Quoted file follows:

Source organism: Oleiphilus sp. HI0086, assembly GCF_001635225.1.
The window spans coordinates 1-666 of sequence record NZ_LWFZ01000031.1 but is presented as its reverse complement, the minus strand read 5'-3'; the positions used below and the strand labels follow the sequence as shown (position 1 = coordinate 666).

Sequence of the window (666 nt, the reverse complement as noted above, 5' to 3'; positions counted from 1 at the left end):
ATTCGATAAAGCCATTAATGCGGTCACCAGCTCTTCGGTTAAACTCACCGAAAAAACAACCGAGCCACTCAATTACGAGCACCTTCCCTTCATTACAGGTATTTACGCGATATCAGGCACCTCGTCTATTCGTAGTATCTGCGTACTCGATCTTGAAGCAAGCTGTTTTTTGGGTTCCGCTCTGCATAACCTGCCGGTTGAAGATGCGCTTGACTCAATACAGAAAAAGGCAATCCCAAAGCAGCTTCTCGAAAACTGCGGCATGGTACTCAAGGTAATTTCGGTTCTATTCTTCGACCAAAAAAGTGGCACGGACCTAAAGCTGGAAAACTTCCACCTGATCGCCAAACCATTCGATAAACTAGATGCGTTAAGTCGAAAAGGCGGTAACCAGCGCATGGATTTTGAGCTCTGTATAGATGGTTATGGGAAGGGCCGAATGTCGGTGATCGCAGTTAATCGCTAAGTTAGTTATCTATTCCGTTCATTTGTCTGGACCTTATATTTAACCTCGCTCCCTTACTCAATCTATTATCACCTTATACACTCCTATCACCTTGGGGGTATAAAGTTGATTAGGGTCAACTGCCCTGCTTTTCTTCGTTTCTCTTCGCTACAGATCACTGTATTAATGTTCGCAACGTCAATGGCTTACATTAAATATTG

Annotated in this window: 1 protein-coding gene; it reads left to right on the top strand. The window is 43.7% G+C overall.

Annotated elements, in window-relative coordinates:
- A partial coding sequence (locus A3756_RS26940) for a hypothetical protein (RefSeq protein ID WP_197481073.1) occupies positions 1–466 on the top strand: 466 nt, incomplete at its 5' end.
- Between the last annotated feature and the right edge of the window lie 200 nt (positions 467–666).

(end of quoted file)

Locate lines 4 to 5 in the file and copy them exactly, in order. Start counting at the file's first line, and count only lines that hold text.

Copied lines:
ATTCGATAAAGCCATTAATGCGGTCACCAGCTCTTCGGTTAAACTCACCGAAAAAACAACCGAGCCACTCAATTACGAGCACCTTCCCTTCATTACAGGTATTTACGCGATATCAGGCACCTCGTCTATTCGTAGTATCTGCGTACTCGATCTTGAAGCAAGCTGTTTTTTGGGTTCCGCTCTGCATAACCTGCCGGTTGAAGATGCGCTTGACTCAATACAGAAAAAGGCAATCCCAAAGCAGCTTCTCGAAAACTGCGGCATGGTACTCAAGGTAATTTCGGTTCTATTCTTCGACCAAAAAAGTGGCACGGACCTAAAGCTGGAAAACTTCCACCTGATCGCCAAACCATTCGATAAACTAGATGCGTTAAGTCGAAAAGGCGGTAACCAGCGCATGGATTTTGAGCTCTGTATAGATGGTTATGGGAAGGGCCGAATGTCGGTGATCGCAGTTAATCGCTAAGTTAGTTATCTATTCCGTTCATTTGTCTGGACCTTATATTTAACCTCGCTCCCTTACTCAATCTATTATCACCTTATACACTCCTATCACCTTGGGGGTATAAAGTTGATTAGGGTCAACTGCCCTGCTTTTCTTCGTTTCTCTTCGCTACAGATCACTGTATTAATGTTCGCAACGTCAATGGCTTACATTAAATATTG

Annotated in this window: 1 protein-coding gene; it reads left to right on the top strand. The window is 43.7% G+C overall.